According to her, most stakeholders don’t even know where their recycled gold came from or what that term covers legally.
— A more nuanced and accurate take would be to acknowledge that; Today’s recycled gold is yesterday’s mined gold, and you don’t know how it was mined and who mined it. You can create recycled gold from freshly mined gold in as little as 3 weeks by following a fully legal process. Claiming that recycled gold is the only ethical and ’sustainable’ option totally disregards and ignores the extreme poverty and injustices faced by what Reuters has estimated to be 40 million men, women, and children who work in small scale mining.
— We researched the different gold sourcing options we had and from our insights, we decided on a principle that the real criteria for responsible gold sourcing must be based on its positive impact on the indigenous producer communities, both environmentally and socially.
The mentioned 40 million people represent what’s called the Artisanal and small-scale mining (ASM) group. Black explains that it makes up about 90% of the gold industry’s total workforce — while generating only around 17-20% of the total gold mined annually.
— These are some of the most impoverished people on the planet — people who work themselves to the bone day in and day out just to feed their families. Impoverished producer communities are going to continue to mine no matter the state of the environment nor stop just because we use recycled gold, because mining is the only way for them to survive. Informal mines often collapse. Toxic mercury used in mining poisons men, women, and children and the habitat they mine in. Children — an estimated 1 million by ILO — often work on sites, sometimes forced to squeeze into narrow pits. Such mining feeds a shadow economy that deprives states of taxes: gold worth billions of dollars is smuggled from Africa every year. Narcotics dealers and warlords use the gold to launder profits or buy arms and that gold enters the official gold supply chain globally via legal and illegal channels, Black explains.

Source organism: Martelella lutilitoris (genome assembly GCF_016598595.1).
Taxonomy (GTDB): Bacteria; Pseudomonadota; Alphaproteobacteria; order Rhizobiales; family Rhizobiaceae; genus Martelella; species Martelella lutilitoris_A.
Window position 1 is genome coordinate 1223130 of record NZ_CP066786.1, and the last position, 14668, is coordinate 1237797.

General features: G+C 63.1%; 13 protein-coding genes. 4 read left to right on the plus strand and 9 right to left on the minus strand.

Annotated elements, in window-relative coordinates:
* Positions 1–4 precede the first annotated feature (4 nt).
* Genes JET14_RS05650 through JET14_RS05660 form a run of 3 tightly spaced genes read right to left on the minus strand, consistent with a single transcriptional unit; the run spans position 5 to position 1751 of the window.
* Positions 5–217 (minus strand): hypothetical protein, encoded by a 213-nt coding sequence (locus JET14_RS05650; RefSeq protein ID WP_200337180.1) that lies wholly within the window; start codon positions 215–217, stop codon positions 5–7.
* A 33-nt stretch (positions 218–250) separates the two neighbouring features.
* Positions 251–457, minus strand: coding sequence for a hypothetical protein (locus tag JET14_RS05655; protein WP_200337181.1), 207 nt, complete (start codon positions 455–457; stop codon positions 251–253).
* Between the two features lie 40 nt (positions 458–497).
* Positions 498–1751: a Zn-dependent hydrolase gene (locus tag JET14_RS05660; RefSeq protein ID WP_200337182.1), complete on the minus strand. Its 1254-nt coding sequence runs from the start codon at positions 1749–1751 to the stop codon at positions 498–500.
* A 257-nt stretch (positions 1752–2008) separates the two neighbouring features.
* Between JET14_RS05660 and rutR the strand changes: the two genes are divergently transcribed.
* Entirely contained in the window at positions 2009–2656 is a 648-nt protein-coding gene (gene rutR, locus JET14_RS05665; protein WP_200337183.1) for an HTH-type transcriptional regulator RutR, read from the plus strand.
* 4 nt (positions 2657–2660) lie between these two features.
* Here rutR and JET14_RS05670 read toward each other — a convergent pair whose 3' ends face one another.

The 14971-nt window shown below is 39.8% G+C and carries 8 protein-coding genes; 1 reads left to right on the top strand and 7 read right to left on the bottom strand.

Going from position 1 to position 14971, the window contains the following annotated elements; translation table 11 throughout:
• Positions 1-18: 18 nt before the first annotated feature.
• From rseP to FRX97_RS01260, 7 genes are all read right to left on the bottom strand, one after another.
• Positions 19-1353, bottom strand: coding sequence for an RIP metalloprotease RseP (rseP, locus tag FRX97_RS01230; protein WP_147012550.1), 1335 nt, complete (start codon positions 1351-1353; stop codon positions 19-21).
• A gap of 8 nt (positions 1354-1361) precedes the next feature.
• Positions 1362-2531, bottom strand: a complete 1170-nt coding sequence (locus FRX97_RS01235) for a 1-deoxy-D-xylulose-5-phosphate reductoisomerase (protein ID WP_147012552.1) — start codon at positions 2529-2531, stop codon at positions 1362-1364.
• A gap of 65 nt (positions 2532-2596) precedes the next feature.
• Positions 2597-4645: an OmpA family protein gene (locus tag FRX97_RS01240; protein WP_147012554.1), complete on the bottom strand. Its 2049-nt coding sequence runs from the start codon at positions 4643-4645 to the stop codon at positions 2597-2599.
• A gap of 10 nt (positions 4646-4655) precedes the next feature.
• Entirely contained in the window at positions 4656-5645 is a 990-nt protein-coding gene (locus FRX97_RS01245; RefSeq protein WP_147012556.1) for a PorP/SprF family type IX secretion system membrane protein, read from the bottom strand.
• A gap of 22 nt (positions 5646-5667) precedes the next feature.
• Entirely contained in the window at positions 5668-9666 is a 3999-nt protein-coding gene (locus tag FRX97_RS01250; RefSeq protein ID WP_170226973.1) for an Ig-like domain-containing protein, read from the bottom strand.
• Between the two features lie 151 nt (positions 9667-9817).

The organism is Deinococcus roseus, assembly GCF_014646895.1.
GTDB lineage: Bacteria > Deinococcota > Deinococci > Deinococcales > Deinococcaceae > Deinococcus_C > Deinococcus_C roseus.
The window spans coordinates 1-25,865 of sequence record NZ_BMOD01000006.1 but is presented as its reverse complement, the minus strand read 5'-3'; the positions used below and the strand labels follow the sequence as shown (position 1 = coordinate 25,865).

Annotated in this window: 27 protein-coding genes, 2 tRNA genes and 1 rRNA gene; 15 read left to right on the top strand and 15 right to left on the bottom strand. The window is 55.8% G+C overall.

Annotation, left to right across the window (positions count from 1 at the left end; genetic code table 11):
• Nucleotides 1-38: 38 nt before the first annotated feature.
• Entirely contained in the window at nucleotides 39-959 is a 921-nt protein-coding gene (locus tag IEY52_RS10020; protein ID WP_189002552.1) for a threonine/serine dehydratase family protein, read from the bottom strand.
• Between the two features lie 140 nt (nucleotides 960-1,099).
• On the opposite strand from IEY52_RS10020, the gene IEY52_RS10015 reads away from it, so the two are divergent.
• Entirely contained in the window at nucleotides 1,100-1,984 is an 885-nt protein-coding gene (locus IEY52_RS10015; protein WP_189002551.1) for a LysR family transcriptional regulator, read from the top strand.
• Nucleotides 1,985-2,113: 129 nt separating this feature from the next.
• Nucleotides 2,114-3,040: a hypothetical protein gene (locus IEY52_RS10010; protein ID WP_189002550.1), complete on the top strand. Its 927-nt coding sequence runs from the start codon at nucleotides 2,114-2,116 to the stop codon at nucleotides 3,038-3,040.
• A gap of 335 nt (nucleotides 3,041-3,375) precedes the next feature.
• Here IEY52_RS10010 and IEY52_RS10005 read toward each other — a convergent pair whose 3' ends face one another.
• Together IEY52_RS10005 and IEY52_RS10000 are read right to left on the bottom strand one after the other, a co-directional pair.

— The other 80% of all gold mined is done by LSM. In short, they are incredibly wealthy corporations — 10% of the entire workforce generates 80% of the output — based in predominantly the US, South Africa, China, Russia, and Canada. Keep in mind that in China and Russia the output is state-controlled, funding their ideologies. Other companies gain access to developing countries where the financial power and resources of these mega-companies mean they can find and map out mineral deposits and be the first to stake a claim to them. You could call it a legal land grab. As the focus and definition of ethical and responsible gold sourcing are on transparency and traceability, LSM is promoted to be the ’responsible’ choice.
— Western consumers increasingly want products that are ethically sourced, so many large banks, jewellers and gold refineries are wary of ASM gold. Typically they only buy from reputable smelters and refineries — who in turn source from LSM — but ASM is finding its way into this supply chain from various points. Ultimately this ’ethical’ LSM gold is non-traceable and from multiple origins. This means that if ASM miners produce 17-20% of all mined gold, it stands to reason that we inadvertently support the toxic setup of ASM mining by buying gold from standard official channels.